Lots happening right now. COVID-19 is growing in scary conditions and affecting holiday plans. But I know God is faithful and is greater than COVID-19. Seek Him in these times. Let Him be the one who guides your decisions and your words to others. Be diligent, considerate and God-honoring. Don’t be anxious or haughty.
Interpretation: follow all guidelines (masks, social-distance, handwashing, etc.); be respectful to those in authority in proper priority (Rom. 13:1-7, Acts 5:29); consider the health of others; don’t get emotional however you feel; trust God Who will be faithful through it all.
Here’s my thoughts on six topics. Thank you for reading!
- A thoughtful approach to stopping the spread of COVID-19
TIME Magazine featured an article I found rather interesting and sensible. Michael Mina wrote “How We Can Stop the Spread of COVID-19 by Christmas,” and I encourage you to read it.
“To win the war on COVID-19,” Mina wrote, “we need a multi-pronged public health strategy that includes a national testing plan that utilizes widespread frequent rapid antigen tests to stop the spread of the virus. We need to think strategically and creatively, be bold, and most importantly, not allow the perfect to be the enemy of the good.”
Basically, Mina is proposing for at least half the population on the U.S. to take an at-home test that involves people self-testing every four days.
“Paper-strip antigen tests (the at-home tests Mina is suggesting) are inexpensive, simple to manufacture, give results within minutes, and can be used within the privacy of our own home.”
If half of the population were to start participating in these tests, Mina believes the spread of COVID-19 could be stopped nationwide in a matter of weeks.
“Unlike vaccines, which stop onward transmission through immunity, testing can do this by giving people the tools to know, in real-time, that they are contagious and thus stop themselves from unknowingly spreading to others,” Mina said.
The biggest obstacle to this, Mina wrote, is the tests are not approved by the FDA. “…the FDA is used to regulating medical devices, not public health screening tools,” he said.
Unfortunately, I’m not a health science guy. I’m just somebody who, like you, is concerned about what is happening right now with the rampant virus turning our lives upside down and affecting the health of many.
If you find a flaw with Mina’s proposal, I’m all ears. Give me your feedback.
- Different types of Bibles
Andy McLean gives a practical approach to selecting a Bible in his article “How to Make Sense of Different Types of Bibles.” Make no mistake, this is a great privilege we have in the U.S., considering some countries would punish a Christian for having a small chapter of a Bible book in their possession.
But I like what McLean wrote about Study Bibles:
“Study Bibles… supply study notes and other ancillary features that help the reader to better understand select passages.”
I’m a big fan of Study Bibles. I’ve enjoyed my Life Application Study Bible that I’ve had for the last 17 years. I recommend any growing Christian to invest in a Study Bible.
- Study Bible example
I’ll share with you how I found a Study Bible helpful. For the past few weeks, I have been meditating on Habakkuk 3:17-18. I think these verses are applicable for what we are experiencing.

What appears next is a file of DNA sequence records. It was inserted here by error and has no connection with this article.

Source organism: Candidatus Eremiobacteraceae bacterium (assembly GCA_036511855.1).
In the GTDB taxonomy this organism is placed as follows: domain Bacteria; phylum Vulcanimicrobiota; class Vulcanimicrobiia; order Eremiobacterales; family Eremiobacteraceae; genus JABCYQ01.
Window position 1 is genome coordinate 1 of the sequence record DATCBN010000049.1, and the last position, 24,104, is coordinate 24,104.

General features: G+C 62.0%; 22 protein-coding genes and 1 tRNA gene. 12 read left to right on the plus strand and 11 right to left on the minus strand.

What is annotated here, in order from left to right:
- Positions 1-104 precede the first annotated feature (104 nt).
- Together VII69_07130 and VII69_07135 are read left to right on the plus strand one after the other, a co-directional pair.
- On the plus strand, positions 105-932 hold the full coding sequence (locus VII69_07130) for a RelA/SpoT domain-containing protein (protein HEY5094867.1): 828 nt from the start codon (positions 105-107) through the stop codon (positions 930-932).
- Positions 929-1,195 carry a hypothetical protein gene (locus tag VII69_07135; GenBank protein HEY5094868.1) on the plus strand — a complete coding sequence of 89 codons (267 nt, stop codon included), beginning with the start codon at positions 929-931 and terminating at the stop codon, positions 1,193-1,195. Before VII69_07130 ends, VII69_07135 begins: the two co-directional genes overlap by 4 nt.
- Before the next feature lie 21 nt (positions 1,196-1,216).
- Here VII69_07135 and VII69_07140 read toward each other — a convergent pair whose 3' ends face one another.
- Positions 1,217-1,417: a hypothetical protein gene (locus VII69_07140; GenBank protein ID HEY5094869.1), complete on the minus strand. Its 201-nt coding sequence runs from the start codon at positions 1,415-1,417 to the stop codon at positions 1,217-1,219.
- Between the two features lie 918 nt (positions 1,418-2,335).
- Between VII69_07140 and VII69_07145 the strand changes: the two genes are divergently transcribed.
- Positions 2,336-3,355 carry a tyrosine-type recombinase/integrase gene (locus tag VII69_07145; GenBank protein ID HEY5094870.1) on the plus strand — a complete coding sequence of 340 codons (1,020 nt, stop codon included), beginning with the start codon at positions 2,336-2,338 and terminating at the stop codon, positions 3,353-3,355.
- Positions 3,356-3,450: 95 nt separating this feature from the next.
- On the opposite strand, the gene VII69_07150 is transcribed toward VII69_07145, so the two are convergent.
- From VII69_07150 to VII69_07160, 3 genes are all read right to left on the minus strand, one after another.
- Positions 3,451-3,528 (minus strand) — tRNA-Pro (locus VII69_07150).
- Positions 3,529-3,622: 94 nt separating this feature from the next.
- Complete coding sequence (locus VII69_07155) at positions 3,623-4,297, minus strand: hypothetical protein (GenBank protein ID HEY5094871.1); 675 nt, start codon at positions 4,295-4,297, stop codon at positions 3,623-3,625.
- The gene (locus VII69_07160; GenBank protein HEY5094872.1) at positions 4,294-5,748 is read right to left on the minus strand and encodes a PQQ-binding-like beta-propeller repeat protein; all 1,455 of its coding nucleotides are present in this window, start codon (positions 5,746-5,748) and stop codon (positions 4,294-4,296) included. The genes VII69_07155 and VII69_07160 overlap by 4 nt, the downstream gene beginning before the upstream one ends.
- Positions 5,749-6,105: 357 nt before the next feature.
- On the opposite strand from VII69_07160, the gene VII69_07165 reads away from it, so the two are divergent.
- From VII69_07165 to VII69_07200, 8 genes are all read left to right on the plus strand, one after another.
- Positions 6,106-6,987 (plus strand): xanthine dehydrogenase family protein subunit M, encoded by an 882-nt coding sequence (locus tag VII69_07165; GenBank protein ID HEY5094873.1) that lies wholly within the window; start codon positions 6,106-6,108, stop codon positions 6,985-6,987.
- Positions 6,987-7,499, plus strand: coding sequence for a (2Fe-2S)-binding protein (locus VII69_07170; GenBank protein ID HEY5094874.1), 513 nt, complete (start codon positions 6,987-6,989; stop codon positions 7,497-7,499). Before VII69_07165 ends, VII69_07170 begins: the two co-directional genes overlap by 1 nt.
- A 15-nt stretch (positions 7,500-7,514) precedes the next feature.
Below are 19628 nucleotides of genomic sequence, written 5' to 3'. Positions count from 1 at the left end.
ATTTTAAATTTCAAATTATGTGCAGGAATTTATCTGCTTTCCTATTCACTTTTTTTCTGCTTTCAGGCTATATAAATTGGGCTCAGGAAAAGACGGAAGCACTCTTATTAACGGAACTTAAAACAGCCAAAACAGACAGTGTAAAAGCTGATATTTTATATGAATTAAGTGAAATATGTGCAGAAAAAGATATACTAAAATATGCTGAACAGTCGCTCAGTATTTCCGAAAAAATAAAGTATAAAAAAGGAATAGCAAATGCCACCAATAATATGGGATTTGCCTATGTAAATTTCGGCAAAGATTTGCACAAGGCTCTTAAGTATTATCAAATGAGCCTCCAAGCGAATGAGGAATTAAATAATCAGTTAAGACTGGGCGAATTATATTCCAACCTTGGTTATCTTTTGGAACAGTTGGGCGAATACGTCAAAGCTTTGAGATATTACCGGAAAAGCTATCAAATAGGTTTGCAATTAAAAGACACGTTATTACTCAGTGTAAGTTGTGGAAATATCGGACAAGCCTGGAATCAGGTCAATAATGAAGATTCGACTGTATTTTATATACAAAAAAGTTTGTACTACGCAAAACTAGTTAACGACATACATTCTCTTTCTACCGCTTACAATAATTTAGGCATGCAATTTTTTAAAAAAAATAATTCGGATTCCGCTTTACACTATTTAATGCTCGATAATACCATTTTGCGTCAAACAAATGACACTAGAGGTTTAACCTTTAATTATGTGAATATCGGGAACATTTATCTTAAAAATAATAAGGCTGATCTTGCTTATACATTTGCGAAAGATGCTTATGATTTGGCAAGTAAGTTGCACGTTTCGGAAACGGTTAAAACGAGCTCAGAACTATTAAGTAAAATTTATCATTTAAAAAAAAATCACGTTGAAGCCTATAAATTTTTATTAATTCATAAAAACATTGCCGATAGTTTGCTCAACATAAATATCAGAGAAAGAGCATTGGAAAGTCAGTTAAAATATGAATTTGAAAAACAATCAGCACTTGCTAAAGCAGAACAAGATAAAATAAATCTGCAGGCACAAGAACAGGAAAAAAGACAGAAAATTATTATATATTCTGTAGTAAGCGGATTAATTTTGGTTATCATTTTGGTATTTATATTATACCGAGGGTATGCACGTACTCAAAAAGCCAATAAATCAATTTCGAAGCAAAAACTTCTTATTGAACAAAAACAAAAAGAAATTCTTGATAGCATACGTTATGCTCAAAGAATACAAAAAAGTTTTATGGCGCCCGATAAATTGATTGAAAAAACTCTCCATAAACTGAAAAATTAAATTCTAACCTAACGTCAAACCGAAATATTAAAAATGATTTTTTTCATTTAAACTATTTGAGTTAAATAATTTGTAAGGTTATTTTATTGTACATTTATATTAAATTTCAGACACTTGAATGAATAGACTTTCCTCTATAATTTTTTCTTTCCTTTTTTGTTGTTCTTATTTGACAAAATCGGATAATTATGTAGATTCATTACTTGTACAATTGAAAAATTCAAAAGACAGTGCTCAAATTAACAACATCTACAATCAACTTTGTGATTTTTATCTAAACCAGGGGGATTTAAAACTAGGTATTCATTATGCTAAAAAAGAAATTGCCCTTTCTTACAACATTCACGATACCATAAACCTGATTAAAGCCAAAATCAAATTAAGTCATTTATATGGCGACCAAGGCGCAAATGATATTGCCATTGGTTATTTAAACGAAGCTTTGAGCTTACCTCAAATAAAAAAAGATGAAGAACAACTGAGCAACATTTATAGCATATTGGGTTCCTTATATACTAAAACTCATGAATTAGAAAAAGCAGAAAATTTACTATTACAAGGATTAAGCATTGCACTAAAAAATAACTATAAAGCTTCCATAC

Here’s commentary I found from my Study Bible on Hab. 3:17-18:
“Crop failure and the death of animals would devastate Judah. But Habakkuk affirmed that even in the times of starvation and loss, he would still rejoice in the Lord. Habakkuk’ feelings were not controlled by the events around him but by faith in God’s ability to give him strength. When nothing makes sense, and when troubles seem more than you can bear, remember that God gives strength. Take your eyes off difficulties and look to God.”
Can you see how this passage is relevant and how this commentary can be helpful?
- Book of James questioned
I enjoyed Michael Kruger’s article “Is the Book of James Really Christian?” Yes, the title has some “clickbait” flavor, but Kruger points out that, in church history, James’ epistle has been questioned, even by Martin Luther.
I remember the great Southern Baptist preacher Adrian Rodgers used to call the Book of James “Christianity in blue jeans.” He found James to offer a practical approach to living the Christian life.
Check out Kruger’s presentation, and it makes sense why James was scrutinized, and yet he also affirms how important this General Epistle is for Christian Living.
“James reminds us that we can preach Christ also by preaching how we should follow Christ, obey Christ, and be like Christ.”
- Thunder thoughts
It was a busy week for the Thunder. A lot of acquiring and swapping players and draft picks.
I found a great summarizing article written by Brandon Rahbar titled “After the Whirlwind,” which is a quite fitting title about what happened during the NBA Draft Wednesday night. My conclusions are in line with Rahbar’s.
Also, since Draft Night, the Thunder made another move, trading Kelly Oubre—whom the Thunder picked up in the Chris Paul trade with the Suns this week—to Golden State. I can see how this can be disappointing and confusing, especially since Oubre is a young, up-and-coming player and seems to fit the Thunder’s long-term plans.
However, Oubre has one year left on his current contract, and it could be that Oubre may not want to stick around OKC after this season. As disappointing as it can be, trading Oubre could be better in the grand scheme.
- Messenger website makeover
This week, the Baptist Messenger website got a new look. Go check out the main page.
Grant Bivens did a lot of hard work to this redesign, and many have already said they find the website appealing and user-friendly.
I welcome your feedback on the web’s new look!